From Our 2014 Archives
Fish Oil Might Guard Against Loss of Brain Cells
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WEDNESDAY, Jan. 22, 2014 (HealthDay News) -- The more you consume the omega-3 fatty acids found in fish oils, the less likely you are to lose as many precious brain cells as you age, a new study suggests.
More research is needed, however, to understand both why this happens and how much of the nutrient brings about the most benefit, the researchers said.
"Our findings support the idea that a higher omega-3 status from fish or supplements is good for brain health," said study author James Pottala, an assistant professor in the department of internal medicine at the University of South Dakota's Sanford School of Medicine.
According to the study, which was published online Jan. 22 in the journal Neurology, the researchers tested levels of omega-3 fatty acids in the red blood cells of more than 1,000 older women. Eight years later, the women had MRI scans that measured their brain volumes. At the time of the scans, the women were an average of 78 years old.
Participants whose omega-3 levels were twice as high had a 0.7 percent higher brain volume. "The results suggest that the effect on brain volume is the equivalent of delaying the normal loss of brain cells that comes with aging by one to two years," Pottala said.
Higher omega-3 levels also were associated with greater volume in the hippocampus, the region of the brain in which the memory-robbing disease Alzheimer's first attacks.
The study offers valuable information, said Dr. Gregory Cole, associate director of the Mary S. Easton Center for Alzheimer's Disease Research at the University of Southern California.
"[The study] has a large number of subjects with an objective measure -- the measure of brain volume," Cole said. "Studies that measure things like [memory and thinking] are not as concrete. People have good days and bad days, but when you measure brain volume you get a pretty repeatable measure."
It's also a plus that the participants are all the same gender, so there is no gender variation in brain size to factor in, Cole said.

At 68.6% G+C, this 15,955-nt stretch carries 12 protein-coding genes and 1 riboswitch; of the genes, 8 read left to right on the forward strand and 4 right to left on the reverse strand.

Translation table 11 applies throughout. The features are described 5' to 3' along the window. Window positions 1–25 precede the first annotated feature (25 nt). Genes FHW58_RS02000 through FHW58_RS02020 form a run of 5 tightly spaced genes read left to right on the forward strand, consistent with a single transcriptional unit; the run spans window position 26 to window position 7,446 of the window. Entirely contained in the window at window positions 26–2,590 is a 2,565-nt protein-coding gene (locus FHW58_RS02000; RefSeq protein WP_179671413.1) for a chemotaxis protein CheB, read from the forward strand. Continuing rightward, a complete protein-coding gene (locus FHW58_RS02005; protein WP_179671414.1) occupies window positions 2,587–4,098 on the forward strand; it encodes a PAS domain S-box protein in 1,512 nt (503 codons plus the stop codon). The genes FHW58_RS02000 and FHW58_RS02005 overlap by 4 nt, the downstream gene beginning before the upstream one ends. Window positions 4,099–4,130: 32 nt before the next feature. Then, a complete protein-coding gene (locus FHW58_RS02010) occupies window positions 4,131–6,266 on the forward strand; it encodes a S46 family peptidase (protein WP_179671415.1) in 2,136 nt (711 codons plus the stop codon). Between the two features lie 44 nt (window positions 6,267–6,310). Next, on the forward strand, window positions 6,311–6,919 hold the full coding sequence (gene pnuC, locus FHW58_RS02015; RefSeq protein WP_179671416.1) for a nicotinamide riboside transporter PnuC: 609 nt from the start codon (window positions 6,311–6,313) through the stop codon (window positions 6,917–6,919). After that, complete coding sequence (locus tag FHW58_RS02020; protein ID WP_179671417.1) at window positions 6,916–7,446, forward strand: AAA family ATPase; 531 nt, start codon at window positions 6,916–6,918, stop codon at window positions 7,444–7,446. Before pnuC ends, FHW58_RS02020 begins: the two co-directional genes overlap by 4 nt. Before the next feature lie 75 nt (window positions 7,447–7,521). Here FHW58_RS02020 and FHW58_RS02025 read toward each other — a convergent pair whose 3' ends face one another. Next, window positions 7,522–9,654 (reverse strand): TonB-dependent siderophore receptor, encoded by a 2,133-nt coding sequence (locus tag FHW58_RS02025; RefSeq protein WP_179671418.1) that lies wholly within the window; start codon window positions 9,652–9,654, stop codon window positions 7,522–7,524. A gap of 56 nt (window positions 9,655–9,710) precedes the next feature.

The study's findings are intriguing, said Dr. JoAnn Manson, chief of the division of preventive medicine at Brigham and Women's Hospital in Boston. "[But] the results should be interpreted cautiously because it's an observational study and not a randomized clinical trial looking at the relationship between omega-3 intake and changes in brain volume," she said.
Although the study showed an association between omega-3 intake and improved brain health, it didn't necessarily prove a cause-and-effect link.
Manson is the principal investigator in a study involving more than 20,000 adults across the United States looking at whether taking daily dietary supplements of vitamin D or omega-3 fatty acids reduces the risk for certain diseases.
The study involves memory testing as well, Manson said. "We'll have some more information in another two to three years, and I think that will be important to see if increasing supplementation with omega-3s is having a clinical impact on [brain] function," she said.
"This is pretty believable. This is a solid finding," he said. "The question is: How can you translate this into [effectiveness] in people? Will it really work to protect peoples' brains?"
In the meantime, people who want to boost their omega-3 intake can eat nonfried 'oily' fish such as salmon, herring, tuna and sardines. The American Heart Association recommends eating at least two servings of fish a week.
SOURCES: James Pottala, Ph.D., assistant professor, department of internal medicine, University of South Dakota Sanford School of Medicine; Gregory Cole, M.D., professor, medicine and neurology, and associate director, Mary S. Easton Center for Alzheimer's Disease Research, University of Southern California, Los Angeles; JoAnn Manson, M.D., chief, division of preventive medicine, Brigham and Women's Hospital, Boston; Jan. 22, 2014, Neurology, online